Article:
Perhaps there were times when they felt the sting of anti-Semitism, but if so I was unaware of it. To this day I have enormous respect for the commitment to education and philanthropy of the Jewish community, and I continue to count many of my classmates among my friends. Many of them, I believe, live the values of Christianity as I understand the Gospels better than some who profess to be Christians do.
All this is behind my revulsion to the events of when George Floyd met his death at the hands of police.
Since 2015, there have been five racially sensitive killings of a citizen by police officers on duty that came to trial in Minneapolis proper. I do not know the details of the cases, and I know that juries are in a far better position to assess what happened than I am.
But it tweaks my curiosity that four of the cases involved white officers killing a black man, and in all four cases the officers were acquitted. The fifth case involved a black officer named Mohamed Noor who killed a white woman. He was convicted.
The knee on the neck is not an approved tactic for police!
This is according to Minneapolis mayor Jacob Frey, who has stated that he thinks the officers involved should be criminally charged. Should that happen it will be difficult to find a jury of people who are truly objective. At the time of this writing, there had yet to be any charges filed.
I would have to admit during voir dire that I have already formed a conclusion.
There is also a police training policy that if an officer sees another officer doing something inappropriate, he or she is duty bound to intervene. No step like that was taken during more than five minutes by the other three officers on the scene in spite of the repeated calls from the diverse crowd assembled and video recording to recognize that Mr. Floyd was in distress, especially for his breathing.
Derek Chauvin’s expression & his nonchalant posture with his hand in his pocket haunt me.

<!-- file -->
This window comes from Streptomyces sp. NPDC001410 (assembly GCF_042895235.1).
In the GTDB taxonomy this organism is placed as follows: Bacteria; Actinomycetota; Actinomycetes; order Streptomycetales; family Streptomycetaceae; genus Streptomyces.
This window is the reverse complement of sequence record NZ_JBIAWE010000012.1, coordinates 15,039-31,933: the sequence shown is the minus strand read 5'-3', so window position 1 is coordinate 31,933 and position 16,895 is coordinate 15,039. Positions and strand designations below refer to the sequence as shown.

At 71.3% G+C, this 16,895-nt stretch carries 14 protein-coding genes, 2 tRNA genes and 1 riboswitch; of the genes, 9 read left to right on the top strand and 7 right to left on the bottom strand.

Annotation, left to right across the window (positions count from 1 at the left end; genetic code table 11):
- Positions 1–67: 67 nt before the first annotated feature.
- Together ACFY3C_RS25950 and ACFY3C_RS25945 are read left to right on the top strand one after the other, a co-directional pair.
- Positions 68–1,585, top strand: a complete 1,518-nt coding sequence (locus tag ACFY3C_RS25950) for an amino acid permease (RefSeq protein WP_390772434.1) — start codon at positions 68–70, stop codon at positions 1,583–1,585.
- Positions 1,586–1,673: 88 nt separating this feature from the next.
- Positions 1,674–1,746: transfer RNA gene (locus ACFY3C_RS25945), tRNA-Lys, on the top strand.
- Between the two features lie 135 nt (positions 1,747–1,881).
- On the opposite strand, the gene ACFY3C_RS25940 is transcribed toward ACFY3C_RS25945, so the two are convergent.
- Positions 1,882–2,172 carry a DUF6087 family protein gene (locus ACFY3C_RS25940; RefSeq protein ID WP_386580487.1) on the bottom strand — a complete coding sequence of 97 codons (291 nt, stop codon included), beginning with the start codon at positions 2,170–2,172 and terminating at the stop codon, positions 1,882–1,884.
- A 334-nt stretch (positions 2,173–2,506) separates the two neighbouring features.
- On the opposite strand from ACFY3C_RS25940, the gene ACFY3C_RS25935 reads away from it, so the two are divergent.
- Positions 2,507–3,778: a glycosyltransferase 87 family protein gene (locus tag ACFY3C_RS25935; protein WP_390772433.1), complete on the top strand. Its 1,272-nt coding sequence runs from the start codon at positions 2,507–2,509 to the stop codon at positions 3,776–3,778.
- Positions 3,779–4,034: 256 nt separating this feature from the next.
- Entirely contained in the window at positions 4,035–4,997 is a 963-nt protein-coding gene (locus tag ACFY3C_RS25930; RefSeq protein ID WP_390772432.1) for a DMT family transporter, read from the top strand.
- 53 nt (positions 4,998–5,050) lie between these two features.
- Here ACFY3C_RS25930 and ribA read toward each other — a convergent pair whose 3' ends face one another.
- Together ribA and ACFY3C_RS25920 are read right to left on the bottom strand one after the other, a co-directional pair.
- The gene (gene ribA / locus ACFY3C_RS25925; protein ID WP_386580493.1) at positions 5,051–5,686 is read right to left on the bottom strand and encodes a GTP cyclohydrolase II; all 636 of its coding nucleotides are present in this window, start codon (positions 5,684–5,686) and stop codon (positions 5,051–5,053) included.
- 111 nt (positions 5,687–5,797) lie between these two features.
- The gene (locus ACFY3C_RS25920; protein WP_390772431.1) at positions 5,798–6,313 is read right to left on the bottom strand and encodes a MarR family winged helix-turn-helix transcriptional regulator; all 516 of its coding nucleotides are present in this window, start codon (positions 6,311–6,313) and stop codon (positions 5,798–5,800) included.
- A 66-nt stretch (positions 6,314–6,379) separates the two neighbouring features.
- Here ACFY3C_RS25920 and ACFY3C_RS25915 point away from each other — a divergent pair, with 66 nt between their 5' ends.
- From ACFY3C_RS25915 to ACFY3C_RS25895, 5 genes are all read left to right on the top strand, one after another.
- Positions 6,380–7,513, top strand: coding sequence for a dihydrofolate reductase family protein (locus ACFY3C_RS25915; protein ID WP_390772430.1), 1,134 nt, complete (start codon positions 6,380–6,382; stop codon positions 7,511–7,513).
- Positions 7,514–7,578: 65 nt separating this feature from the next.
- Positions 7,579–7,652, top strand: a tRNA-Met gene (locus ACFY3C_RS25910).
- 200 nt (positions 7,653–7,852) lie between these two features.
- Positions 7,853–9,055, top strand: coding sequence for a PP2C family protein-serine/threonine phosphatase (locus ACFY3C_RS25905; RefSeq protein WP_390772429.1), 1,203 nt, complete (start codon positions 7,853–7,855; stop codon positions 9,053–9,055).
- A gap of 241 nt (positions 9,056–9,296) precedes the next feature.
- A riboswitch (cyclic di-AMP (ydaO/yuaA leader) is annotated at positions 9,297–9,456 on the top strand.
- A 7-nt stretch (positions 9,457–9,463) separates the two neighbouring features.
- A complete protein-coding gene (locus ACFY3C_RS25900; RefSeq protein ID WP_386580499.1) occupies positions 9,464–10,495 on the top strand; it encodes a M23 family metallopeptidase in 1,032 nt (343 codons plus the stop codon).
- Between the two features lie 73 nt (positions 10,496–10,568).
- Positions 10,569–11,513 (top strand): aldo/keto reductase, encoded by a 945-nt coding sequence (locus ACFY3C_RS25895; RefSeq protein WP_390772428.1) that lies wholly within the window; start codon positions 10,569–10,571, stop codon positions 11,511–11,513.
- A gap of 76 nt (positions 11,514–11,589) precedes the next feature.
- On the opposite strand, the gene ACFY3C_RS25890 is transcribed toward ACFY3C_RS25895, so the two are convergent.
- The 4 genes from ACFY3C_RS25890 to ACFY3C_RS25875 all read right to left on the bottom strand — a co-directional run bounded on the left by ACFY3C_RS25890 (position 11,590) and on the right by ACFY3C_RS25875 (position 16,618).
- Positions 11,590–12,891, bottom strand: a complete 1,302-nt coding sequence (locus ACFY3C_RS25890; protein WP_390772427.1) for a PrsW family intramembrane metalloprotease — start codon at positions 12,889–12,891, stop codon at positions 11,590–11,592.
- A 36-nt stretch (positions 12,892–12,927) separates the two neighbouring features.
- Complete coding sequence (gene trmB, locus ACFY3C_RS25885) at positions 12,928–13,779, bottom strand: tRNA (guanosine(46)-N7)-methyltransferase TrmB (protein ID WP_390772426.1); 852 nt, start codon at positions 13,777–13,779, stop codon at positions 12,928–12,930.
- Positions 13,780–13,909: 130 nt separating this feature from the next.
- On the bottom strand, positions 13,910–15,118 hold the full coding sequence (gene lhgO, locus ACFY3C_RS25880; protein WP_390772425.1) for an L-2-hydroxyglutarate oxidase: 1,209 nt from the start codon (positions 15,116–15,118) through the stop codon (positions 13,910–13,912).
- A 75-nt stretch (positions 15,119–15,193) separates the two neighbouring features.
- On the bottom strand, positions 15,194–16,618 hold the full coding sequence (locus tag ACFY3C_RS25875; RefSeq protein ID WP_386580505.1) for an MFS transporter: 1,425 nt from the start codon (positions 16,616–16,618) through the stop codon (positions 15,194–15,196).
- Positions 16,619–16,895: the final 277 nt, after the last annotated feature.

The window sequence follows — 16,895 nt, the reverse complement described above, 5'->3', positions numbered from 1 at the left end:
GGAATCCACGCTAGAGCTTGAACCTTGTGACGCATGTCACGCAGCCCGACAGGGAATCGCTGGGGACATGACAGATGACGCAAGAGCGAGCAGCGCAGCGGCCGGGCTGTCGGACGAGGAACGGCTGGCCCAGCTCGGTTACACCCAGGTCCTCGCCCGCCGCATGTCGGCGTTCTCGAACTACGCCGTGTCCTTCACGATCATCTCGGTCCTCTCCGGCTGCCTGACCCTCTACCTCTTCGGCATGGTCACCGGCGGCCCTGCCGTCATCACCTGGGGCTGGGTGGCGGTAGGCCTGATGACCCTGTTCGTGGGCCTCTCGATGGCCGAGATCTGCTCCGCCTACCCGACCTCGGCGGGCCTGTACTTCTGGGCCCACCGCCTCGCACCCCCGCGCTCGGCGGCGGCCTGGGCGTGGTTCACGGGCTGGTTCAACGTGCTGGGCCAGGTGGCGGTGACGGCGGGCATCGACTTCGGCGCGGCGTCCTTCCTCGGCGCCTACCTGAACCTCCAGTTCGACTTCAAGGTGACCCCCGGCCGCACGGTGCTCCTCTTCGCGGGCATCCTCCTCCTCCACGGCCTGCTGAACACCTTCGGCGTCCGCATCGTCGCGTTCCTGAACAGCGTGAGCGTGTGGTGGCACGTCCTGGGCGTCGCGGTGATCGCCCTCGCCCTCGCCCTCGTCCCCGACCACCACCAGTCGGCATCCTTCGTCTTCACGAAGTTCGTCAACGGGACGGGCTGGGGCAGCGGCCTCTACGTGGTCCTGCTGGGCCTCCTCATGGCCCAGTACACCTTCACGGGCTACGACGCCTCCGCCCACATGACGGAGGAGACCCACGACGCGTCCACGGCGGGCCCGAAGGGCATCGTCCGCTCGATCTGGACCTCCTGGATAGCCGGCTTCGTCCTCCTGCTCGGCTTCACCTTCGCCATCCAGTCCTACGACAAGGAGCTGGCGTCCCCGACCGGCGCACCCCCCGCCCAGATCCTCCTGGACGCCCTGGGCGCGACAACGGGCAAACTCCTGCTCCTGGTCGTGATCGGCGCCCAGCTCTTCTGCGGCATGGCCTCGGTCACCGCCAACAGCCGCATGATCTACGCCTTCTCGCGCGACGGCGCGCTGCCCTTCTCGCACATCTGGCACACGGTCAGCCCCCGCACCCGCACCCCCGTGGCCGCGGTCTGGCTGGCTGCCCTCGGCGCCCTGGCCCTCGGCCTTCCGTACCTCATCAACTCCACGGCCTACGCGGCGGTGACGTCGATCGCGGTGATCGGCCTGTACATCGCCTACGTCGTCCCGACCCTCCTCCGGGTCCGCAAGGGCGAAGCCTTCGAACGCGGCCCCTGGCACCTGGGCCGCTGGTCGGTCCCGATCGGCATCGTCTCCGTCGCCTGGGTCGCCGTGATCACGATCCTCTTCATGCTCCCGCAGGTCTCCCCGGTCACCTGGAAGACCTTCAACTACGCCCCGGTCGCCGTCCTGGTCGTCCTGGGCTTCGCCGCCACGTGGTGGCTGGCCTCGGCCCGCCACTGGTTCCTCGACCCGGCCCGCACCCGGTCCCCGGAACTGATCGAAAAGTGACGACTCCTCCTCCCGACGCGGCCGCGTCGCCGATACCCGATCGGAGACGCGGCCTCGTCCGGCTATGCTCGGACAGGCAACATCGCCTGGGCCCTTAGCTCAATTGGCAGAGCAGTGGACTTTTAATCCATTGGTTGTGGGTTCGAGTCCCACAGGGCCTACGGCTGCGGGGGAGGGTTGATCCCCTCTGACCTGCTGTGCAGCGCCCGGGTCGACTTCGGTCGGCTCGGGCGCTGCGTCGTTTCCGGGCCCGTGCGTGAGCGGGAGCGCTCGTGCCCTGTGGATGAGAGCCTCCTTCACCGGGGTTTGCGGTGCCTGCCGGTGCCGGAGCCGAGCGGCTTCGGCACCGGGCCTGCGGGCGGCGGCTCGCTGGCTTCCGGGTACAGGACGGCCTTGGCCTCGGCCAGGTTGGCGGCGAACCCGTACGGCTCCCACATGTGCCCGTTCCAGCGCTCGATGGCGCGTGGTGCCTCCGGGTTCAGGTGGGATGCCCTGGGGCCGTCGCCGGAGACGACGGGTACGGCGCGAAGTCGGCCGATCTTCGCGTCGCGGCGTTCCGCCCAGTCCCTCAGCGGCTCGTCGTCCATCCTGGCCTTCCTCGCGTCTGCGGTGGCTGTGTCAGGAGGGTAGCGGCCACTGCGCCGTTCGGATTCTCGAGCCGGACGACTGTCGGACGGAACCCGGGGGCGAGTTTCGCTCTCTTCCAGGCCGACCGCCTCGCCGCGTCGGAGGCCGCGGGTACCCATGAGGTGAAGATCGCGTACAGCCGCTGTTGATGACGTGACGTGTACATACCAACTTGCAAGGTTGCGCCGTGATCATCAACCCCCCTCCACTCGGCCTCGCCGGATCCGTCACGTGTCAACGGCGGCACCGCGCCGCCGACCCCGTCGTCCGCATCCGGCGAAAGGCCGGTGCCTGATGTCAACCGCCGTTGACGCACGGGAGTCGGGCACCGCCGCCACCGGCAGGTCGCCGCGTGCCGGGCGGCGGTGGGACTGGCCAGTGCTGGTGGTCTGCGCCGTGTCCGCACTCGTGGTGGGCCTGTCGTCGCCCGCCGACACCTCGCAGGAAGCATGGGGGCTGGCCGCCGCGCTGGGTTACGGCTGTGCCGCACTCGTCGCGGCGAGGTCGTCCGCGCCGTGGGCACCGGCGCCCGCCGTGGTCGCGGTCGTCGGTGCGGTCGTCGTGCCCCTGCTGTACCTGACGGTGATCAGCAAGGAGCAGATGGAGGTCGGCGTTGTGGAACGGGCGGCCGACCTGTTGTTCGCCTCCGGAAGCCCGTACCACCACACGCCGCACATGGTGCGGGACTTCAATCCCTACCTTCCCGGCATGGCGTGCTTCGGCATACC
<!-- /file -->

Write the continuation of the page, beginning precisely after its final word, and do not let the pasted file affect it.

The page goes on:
I cannot know what was in the heart or mind of Officer Derek Chauvin as he persisted with his knee on Floyd’s neck. Yet subjective measures like the expression on his face or his nonchalant posture with his hand in his pocket haunt me.
Our nation, since 1619 before it was a nation, has borne a stain on our soul.
We have espoused ideals of equality we have failed to live up to. Yet we are defined by the words of Jefferson, a slave holder, who established ideals he personally failed to fully embrace.
Unlike Germans who felt loyalty to the Father Land, or Russians to Mother Russia, or the French who saw their nation as a divine hexagon of soil deserving allegiance, we Americans claim a heritage based not on land and heritage but on ideals from the Declaration of Independence.
We are beneficiaries of the white privilege and national infrastructure built by slave labor
Many of us whose ancestors immigrated after the Emancipation Proclamation refuse to accept that we are beneficiaries of the white privilege and national infrastructure built by slave labor, and by the continuing exploitation after the Civil War up to today. We avoid guilt rather than committing to fixing the on-going injustice.
We claim we are Christian, yet we smugly practice self-serving policies that are at odds with any honest reading of the teachings of the Gospels. Selfishness is embedded in our body politic, and it is exploited by demagogues who seek to divide us from one another in order to attain or maintain their power.
It is time for us, the American people, to ask if we are truly the great nation we think we are, or if we are petty self-serving people unwilling to ask honest questions of ourselves and to face some ugly truths about ourselves.
Do we value eternal souls or do we value individual positions of privilege?
Each time we ignore or make glib excuses for the disproportionate killing or incarceration of citizens of color by the police, or for not taking steps to reduce school shootings, or tolerating millions of our neighbors without access to health care, or we take military action (including appropriations) to support some corporate interest, we must ask ourselves honestly whether we value our eternal souls as much as our individual positions of privilege.
Roger Blais is a former Vice President of the the All Souls Board of Trustees and is a Professor of Physics Emeritus and former provost with the University of Tulsa. He spent seventeen years on the All Souls Children’s Choir Board, two years as chair, and he worked with other parents on taking the both choirs on several trips, including England in 1998, and Hungary and Romania in 2002. Roger and his wife Mary were married in the chapel in 1971.